Fish on the Fringe

The edge bays hold easy limits of schooling redfish this time of year.

Blame it on the river.

Summer trout fishing, the passion of thousands of Southeast Louisiana anglers, has been inconsistent. And maybe inconsistent is too nice a word.

“It sucks,” is the way I’ve heard it most often described. Action has been spotty at best, and at times, virtually non-existent.

But the high river fell in late July and salinities rose, which usually makes trout action much more consistent by late summer, even though trout sizes are smaller.

And September? Action should be red hot this month, just as hot as the mid-day temperatures.

Isn’t it amazing how hope springs eternal in the mind of a fisherman? Think about it. Who do you know who is more optimistic than a fisherman? He could have a dozen fruitless trips in a row yet still be raring to go again, convinced he’ll do better this time.

The reality is, however, that trout action might not be what we hoped for this month either, because nothing has been “normal” about this season (or the last one for that matter). Besides, September is considered a “transition” month, and roughly translated, that means “trout are going to be hard to find.”

Add to that the tropical features we often face in September, and it doesn’t paint too rosy a picture.

Consider: Summer heat grips us with a fiery fist, and even when the wind blows it feels like you’re sitting in front of a furnace. That heat blast collides with those early initial cold fronts poking their way south, and wherever the two meet we have tumultuous weather.

Then there’s the Atlantic and Caribbean tropical storms roaming in our direction and the potential threat from the Gulf, all of which leaves those of us who live along the vulnerable Louisiana coast holding our collective breath until November.

But then again, such things are a part of our life down here, and we’ve simply learned to deal with them.

And here’s another way to deal with potentially spotty trout action, avoid the stormy weather, and still ply your passion for fishing: Chase redfish in the early mornings.

I made a trip recently and did just that. We had our limits by 7 a.m., and were back on the dock by 7:30 in the morning.

I heard through mutual friends that Capt. Brian Epstein (504-284-3316) was catching quick limits of redfish in the early mornings, and getting back to the dock early enough for his customers to still go to work.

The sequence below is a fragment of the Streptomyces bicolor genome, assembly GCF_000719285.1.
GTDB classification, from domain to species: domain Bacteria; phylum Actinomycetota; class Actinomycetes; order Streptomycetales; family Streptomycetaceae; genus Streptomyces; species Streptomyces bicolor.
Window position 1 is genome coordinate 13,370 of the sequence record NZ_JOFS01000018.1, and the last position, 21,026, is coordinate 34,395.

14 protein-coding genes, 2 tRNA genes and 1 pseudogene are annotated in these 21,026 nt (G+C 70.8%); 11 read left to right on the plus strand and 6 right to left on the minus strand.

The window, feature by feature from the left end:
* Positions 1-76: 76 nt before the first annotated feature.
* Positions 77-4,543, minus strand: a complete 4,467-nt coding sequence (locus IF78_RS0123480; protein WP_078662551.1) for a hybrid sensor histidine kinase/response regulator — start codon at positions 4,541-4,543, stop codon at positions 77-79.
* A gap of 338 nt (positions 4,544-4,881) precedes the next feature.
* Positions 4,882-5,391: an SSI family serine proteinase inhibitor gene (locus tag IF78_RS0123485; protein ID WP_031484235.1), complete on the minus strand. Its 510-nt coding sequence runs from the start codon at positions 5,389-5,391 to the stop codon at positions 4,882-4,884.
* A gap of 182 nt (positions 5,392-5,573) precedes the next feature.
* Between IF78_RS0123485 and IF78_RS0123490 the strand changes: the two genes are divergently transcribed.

I decided I wanted in on that action, so I called to see if I could persuade him to take me. After some arm-twisting, we planned a quick trip, and met on his dock in Delacroix a solid hour before sunrise.

Epstein stopped at Serigne’s Marina long enough to put some live shrimp in the baitwell and ice in the chest, and we headed for the big bays on the edges of Black Bay.

Epstein says there are small schools of redfish patrolling the shorelines of the large outside bays, virtually all the ones that are right on the edge of Black Bay and Breton Sound.

“Lake Campo, Oak River Bay, Bay Lafourche, Bay Gardene and American Bay all are holding schools of redfish right now,” Epstein said. “The schools aren’t huge; in fact, most of them seem to hold only a few fish — three, four or maybe five fish per school. But the small schools are plentiful, and if you can anchor at the right spot, you’ll have one-stop-shopping.”

Epstein’s 24-foot Kenner meandered through bayous and lakes, and as we made our way toward our destination, I asked him about the absence of a trolling motor on his boat.

Keep in mind, I’ve fished with Epstein for quite a few years and made more trips with him than I can remember. It seems like I do vaguely remember him having a trolling motor on an ancient Bay Quest he used to charter out of, many years ago.

I also remember that the constant pounding that boat took after several seasons plying Black Bay basically disintegrated it and all the gear and hardware attached to it, including the trolling motor.